How will the COVID-19 vaccine be distributed?

The vaccines will be rolled out in stages based on level of risk and availability. There are over 300,000 million U.S. citizens. High risk groups for COVID-19 will most likely include health care workers, first responders, and the elderly, including those in nursing homes. Those with certain chronic conditions like diabetes, obesity, heart and lung disease will most likely be high on the list, as well.

  • In the US, the vaccine distribution will be coordinated at the federal, state and local level.
  • Pfizer's vaccine is now being distributed to the first high-risk and essential groups (healthcare providers). Nursing homes are also first in line.
  • By the end of 2020, Dr. Anthony Fauci, Director for NIAID, stated up to 20 million people could get COVID-19 vaccinations, if the Moderna vaccine is also available.
  • Alex Azar, MD, Secretary for HHS, also stated that by early spring 2021, general availability of the vaccine for all groups may be possible in the US.

Cold storage of the vaccine is a hurdle for the Pfizer vaccine, which needs to be stored at subzero temperatures, -70 degrees C (-94 degrees F). However, Pfizer has developed special cold storage packs for shipment and storage. The Moderna storage temperature is more like a regular freezer, at -20 degrees C (-4 degrees F).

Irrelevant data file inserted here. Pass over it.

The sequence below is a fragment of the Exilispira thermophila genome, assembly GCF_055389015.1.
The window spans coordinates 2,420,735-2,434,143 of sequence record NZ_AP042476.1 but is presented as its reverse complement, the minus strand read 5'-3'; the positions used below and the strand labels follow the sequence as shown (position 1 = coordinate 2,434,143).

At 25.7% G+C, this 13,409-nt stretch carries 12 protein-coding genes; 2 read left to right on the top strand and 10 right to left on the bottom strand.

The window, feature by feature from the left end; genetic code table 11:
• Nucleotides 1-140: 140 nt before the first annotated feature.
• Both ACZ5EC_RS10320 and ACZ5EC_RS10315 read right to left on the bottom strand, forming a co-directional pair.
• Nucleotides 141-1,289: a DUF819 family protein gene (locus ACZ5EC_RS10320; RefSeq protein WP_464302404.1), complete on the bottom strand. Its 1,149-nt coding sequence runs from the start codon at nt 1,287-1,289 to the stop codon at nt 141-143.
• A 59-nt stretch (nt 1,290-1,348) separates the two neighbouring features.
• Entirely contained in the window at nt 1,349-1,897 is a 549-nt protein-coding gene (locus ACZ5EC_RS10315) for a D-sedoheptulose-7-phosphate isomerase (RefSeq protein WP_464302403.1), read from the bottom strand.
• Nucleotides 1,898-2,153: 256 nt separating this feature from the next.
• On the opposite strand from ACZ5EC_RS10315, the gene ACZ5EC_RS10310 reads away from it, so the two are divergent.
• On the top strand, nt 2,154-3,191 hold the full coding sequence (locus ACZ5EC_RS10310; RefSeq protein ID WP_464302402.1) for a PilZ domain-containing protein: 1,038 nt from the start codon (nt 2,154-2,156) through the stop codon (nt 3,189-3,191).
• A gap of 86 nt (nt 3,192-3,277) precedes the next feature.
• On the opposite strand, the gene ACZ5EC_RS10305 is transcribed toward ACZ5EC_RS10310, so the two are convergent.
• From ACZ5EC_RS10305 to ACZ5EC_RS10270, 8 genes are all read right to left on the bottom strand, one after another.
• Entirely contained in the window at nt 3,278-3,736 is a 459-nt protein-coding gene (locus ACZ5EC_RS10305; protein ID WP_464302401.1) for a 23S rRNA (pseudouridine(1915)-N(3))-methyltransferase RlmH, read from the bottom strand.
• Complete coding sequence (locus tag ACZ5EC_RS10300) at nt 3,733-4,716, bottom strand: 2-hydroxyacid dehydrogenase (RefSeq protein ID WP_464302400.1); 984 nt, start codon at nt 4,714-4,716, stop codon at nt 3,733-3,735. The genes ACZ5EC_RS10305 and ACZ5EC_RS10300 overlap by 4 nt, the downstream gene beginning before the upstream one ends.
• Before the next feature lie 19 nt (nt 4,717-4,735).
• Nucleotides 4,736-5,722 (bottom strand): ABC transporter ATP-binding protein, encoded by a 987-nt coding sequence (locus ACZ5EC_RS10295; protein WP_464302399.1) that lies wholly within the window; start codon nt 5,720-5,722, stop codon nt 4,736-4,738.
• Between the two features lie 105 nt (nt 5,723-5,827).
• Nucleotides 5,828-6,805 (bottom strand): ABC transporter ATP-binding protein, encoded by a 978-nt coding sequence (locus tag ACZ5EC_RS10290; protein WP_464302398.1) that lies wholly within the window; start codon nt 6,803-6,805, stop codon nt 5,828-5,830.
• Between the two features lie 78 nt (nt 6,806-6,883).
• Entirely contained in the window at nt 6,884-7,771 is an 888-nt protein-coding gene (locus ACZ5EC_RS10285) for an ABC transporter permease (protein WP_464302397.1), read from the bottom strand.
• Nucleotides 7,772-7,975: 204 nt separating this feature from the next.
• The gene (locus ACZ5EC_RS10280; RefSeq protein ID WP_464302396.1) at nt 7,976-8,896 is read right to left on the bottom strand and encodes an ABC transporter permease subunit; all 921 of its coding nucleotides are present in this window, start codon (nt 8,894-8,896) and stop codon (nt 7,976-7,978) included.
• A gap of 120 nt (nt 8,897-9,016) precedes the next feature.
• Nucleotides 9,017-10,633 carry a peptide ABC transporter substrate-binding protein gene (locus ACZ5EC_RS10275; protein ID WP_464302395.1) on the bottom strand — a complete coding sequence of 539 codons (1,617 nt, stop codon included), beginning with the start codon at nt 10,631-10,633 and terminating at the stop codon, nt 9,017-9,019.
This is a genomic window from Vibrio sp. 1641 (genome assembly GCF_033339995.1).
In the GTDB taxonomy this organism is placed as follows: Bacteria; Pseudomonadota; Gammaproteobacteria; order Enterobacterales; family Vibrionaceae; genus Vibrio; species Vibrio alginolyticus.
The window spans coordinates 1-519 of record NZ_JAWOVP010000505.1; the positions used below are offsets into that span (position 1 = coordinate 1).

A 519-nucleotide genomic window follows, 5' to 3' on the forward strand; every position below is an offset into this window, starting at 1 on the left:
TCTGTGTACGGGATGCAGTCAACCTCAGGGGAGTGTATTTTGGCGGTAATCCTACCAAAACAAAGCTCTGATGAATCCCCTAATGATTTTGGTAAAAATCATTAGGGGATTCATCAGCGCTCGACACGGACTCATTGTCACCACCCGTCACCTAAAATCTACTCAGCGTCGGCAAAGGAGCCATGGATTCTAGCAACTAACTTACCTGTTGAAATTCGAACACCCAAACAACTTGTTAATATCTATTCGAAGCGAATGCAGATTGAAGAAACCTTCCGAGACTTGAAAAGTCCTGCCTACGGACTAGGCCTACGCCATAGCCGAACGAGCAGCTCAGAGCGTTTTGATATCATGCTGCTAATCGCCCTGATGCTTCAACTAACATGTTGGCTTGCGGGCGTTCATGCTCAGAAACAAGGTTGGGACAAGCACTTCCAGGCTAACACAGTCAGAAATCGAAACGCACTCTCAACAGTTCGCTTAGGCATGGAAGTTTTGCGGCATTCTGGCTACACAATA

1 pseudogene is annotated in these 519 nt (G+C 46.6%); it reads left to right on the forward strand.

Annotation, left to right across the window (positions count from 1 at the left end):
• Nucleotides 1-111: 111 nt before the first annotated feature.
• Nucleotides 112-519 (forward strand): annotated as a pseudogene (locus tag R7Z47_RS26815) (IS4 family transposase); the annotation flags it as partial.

Another hurdle: both vaccines require two doses separated by a few weeks, so it will be important that there is adequate education and follow-up with the public to complete the series.

What is an mRNA vaccine?

Both the Pfizer and Moderna vaccines are novel messenger RNA (mRNA) vaccines, which is a new science and technology never used before in a marketed vaccine. mRNA, which comes from DNA, is a short-term set of instructions that tells a cell how to make one certain coronavirus protein.

Take for example Moderna’s vaccine, currently known as mRNA-1273.

  • The vaccine includes a short length of mRNA that is made in a lab, but does not contain any part of the actual coronavirus and cannot cause infection. Since it's only one protein, it cannot cause the coronavirus infection, it only illicits an immune response.